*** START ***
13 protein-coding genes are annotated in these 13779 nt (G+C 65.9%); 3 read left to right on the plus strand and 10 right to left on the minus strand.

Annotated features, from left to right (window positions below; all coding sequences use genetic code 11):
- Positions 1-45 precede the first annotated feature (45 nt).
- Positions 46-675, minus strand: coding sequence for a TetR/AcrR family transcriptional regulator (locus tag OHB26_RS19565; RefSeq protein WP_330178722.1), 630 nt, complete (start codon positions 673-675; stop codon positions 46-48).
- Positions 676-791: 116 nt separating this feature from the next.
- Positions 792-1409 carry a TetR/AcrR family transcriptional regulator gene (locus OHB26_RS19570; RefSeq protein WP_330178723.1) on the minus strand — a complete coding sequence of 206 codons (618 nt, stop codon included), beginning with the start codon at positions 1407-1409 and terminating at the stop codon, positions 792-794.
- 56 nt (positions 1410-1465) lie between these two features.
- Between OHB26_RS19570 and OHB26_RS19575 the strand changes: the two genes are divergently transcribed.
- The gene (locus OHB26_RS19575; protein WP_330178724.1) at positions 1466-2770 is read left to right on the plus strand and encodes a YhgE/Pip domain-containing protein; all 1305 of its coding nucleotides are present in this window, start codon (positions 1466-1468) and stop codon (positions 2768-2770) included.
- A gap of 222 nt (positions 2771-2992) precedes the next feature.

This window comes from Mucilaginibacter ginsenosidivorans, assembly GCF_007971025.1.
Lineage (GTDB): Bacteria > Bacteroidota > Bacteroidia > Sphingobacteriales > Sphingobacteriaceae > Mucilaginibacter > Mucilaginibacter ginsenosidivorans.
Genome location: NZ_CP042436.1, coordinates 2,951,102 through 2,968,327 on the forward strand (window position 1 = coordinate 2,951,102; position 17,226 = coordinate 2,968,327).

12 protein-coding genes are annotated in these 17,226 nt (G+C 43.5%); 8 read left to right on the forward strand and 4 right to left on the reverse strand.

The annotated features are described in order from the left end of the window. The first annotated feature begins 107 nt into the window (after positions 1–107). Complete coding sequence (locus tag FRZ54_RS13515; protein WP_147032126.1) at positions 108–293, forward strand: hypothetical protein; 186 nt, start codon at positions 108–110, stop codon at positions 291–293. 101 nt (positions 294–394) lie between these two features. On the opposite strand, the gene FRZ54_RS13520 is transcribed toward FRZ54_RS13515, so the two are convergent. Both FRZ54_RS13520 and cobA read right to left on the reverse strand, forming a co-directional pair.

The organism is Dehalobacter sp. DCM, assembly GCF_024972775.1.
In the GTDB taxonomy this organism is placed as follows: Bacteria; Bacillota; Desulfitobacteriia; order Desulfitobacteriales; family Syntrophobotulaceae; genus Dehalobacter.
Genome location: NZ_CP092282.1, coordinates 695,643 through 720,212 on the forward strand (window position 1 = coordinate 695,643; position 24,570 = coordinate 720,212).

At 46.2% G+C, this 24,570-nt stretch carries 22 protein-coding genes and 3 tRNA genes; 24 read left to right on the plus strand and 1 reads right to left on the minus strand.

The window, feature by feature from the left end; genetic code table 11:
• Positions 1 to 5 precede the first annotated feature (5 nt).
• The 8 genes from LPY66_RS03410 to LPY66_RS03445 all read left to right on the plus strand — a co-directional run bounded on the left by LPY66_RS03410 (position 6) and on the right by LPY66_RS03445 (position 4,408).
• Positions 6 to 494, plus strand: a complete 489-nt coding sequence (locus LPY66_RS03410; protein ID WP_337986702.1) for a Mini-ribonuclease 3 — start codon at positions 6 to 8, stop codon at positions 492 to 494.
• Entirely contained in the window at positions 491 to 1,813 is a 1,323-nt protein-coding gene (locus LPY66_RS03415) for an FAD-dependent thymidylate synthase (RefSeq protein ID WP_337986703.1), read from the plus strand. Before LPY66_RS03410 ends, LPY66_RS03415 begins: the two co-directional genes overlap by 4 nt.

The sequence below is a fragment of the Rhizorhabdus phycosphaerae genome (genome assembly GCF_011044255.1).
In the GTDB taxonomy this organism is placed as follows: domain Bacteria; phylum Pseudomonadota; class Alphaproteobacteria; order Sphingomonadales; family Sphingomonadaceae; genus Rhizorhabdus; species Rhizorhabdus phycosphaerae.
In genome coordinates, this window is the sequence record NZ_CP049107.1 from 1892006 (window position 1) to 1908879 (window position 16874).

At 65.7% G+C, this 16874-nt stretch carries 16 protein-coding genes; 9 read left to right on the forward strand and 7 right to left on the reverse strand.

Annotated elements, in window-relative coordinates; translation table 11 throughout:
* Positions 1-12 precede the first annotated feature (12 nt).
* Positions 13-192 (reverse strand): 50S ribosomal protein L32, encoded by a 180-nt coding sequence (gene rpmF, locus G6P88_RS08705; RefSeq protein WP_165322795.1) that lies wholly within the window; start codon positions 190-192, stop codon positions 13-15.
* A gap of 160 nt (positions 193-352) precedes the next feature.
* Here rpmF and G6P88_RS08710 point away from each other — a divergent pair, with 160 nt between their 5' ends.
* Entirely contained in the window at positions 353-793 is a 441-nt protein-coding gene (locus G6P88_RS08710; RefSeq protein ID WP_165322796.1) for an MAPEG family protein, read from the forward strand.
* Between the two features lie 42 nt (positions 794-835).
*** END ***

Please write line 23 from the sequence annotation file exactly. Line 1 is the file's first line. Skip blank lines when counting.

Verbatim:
• Positions 6 to 494, plus strand: a complete 489-nt coding sequence (locus LPY66_RS03410; protein ID WP_337986702.1) for a Mini-ribonuclease 3 — start codon at positions 6 to 8, stop codon at positions 492 to 494.